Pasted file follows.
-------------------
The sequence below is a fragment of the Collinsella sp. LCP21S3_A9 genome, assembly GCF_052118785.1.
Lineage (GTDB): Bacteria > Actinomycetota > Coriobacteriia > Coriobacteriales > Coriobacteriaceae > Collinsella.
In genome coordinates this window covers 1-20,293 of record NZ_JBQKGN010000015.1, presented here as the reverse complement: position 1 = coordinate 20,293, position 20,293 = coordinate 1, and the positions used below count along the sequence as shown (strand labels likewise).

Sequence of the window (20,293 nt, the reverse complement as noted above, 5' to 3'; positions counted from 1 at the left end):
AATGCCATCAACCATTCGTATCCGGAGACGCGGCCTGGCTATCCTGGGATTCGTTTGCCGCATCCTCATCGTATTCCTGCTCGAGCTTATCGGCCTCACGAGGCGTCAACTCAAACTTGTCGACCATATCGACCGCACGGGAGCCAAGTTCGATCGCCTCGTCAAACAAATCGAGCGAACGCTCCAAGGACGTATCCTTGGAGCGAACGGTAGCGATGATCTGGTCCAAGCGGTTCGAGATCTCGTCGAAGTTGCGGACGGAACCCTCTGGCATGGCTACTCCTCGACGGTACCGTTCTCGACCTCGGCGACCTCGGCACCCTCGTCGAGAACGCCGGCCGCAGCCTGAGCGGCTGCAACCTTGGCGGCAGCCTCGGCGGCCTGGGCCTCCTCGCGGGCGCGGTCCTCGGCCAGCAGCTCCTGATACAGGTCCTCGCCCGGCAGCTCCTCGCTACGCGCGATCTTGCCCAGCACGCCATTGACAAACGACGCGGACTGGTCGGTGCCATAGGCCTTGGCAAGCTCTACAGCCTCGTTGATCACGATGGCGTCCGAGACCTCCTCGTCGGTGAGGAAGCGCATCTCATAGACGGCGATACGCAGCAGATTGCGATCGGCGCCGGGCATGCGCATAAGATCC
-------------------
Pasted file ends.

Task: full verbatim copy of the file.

The sequence below is a fragment of the Collinsella sp. LCP21S3_A9 genome, assembly GCF_052118785.1.
Lineage (GTDB): Bacteria > Actinomycetota > Coriobacteriia > Coriobacteriales > Coriobacteriaceae > Collinsella.
In genome coordinates this window covers 1-20,293 of record NZ_JBQKGN010000015.1, presented here as the reverse complement: position 1 = coordinate 20,293, position 20,293 = coordinate 1, and the positions used below count along the sequence as shown (strand labels likewise).

Sequence of the window (20,293 nt, the reverse complement as noted above, 5' to 3'; positions counted from 1 at the left end):
AATGCCATCAACCATTCGTATCCGGAGACGCGGCCTGGCTATCCTGGGATTCGTTTGCCGCATCCTCATCGTATTCCTGCTCGAGCTTATCGGCCTCACGAGGCGTCAACTCAAACTTGTCGACCATATCGACCGCACGGGAGCCAAGTTCGATCGCCTCGTCAAACAAATCGAGCGAACGCTCCAAGGACGTATCCTTGGAGCGAACGGTAGCGATGATCTGGTCCAAGCGGTTCGAGATCTCGTCGAAGTTGCGGACGGAACCCTCTGGCATGGCTACTCCTCGACGGTACCGTTCTCGACCTCGGCGACCTCGGCACCCTCGTCGAGAACGCCGGCCGCAGCCTGAGCGGCTGCAACCTTGGCGGCAGCCTCGGCGGCCTGGGCCTCCTCGCGGGCGCGGTCCTCGGCCAGCAGCTCCTGATACAGGTCCTCGCCCGGCAGCTCCTCGCTACGCGCGATCTTGCCCAGCACGCCATTGACAAACGACGCGGACTGGTCGGTGCCATAGGCCTTGGCAAGCTCTACAGCCTCGTTGATCACGATGGCGTCCGAGACCTCCTCGTCGGTGAGGAAGCGCATCTCATAGACGGCGATACGCAGCAGATTGCGATCGGCGCCGGGCATGCGCATAAGATCC